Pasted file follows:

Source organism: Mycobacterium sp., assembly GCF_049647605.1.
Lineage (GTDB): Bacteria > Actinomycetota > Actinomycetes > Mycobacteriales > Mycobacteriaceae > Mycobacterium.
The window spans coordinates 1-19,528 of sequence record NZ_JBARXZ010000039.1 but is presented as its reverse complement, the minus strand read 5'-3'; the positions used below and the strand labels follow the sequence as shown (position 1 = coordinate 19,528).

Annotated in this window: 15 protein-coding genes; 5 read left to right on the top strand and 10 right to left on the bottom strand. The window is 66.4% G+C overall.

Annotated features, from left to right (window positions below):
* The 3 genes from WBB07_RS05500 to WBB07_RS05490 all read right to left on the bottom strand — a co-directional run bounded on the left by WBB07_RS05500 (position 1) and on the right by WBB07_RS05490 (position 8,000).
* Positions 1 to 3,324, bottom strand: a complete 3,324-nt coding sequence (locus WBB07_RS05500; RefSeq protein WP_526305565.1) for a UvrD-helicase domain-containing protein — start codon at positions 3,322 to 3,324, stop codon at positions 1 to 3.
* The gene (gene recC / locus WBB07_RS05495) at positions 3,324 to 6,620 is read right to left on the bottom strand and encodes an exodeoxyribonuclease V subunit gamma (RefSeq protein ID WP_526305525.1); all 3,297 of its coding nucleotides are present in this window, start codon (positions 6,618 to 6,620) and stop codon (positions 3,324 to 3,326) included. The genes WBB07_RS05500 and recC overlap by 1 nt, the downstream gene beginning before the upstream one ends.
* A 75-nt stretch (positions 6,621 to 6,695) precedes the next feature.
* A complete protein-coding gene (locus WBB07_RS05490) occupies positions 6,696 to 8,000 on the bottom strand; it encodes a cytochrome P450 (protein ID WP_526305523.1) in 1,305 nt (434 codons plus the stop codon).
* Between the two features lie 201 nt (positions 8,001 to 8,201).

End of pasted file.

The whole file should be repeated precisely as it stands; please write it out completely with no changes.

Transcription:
Source organism: Mycobacterium sp., assembly GCF_049647605.1.
Lineage (GTDB): Bacteria > Actinomycetota > Actinomycetes > Mycobacteriales > Mycobacteriaceae > Mycobacterium.
The window spans coordinates 1-19,528 of sequence record NZ_JBARXZ010000039.1 but is presented as its reverse complement, the minus strand read 5'-3'; the positions used below and the strand labels follow the sequence as shown (position 1 = coordinate 19,528).

Annotated in this window: 15 protein-coding genes; 5 read left to right on the top strand and 10 right to left on the bottom strand. The window is 66.4% G+C overall.

Annotated features, from left to right (window positions below):
* The 3 genes from WBB07_RS05500 to WBB07_RS05490 all read right to left on the bottom strand — a co-directional run bounded on the left by WBB07_RS05500 (position 1) and on the right by WBB07_RS05490 (position 8,000).
* Positions 1 to 3,324, bottom strand: a complete 3,324-nt coding sequence (locus WBB07_RS05500; RefSeq protein WP_526305565.1) for a UvrD-helicase domain-containing protein — start codon at positions 3,322 to 3,324, stop codon at positions 1 to 3.
* The gene (gene recC / locus WBB07_RS05495) at positions 3,324 to 6,620 is read right to left on the bottom strand and encodes an exodeoxyribonuclease V subunit gamma (RefSeq protein ID WP_526305525.1); all 3,297 of its coding nucleotides are present in this window, start codon (positions 6,618 to 6,620) and stop codon (positions 3,324 to 3,326) included. The genes WBB07_RS05500 and recC overlap by 1 nt, the downstream gene beginning before the upstream one ends.
* A 75-nt stretch (positions 6,621 to 6,695) precedes the next feature.
* A complete protein-coding gene (locus WBB07_RS05490) occupies positions 6,696 to 8,000 on the bottom strand; it encodes a cytochrome P450 (protein ID WP_526305523.1) in 1,305 nt (434 codons plus the stop codon).
* Between the two features lie 201 nt (positions 8,001 to 8,201).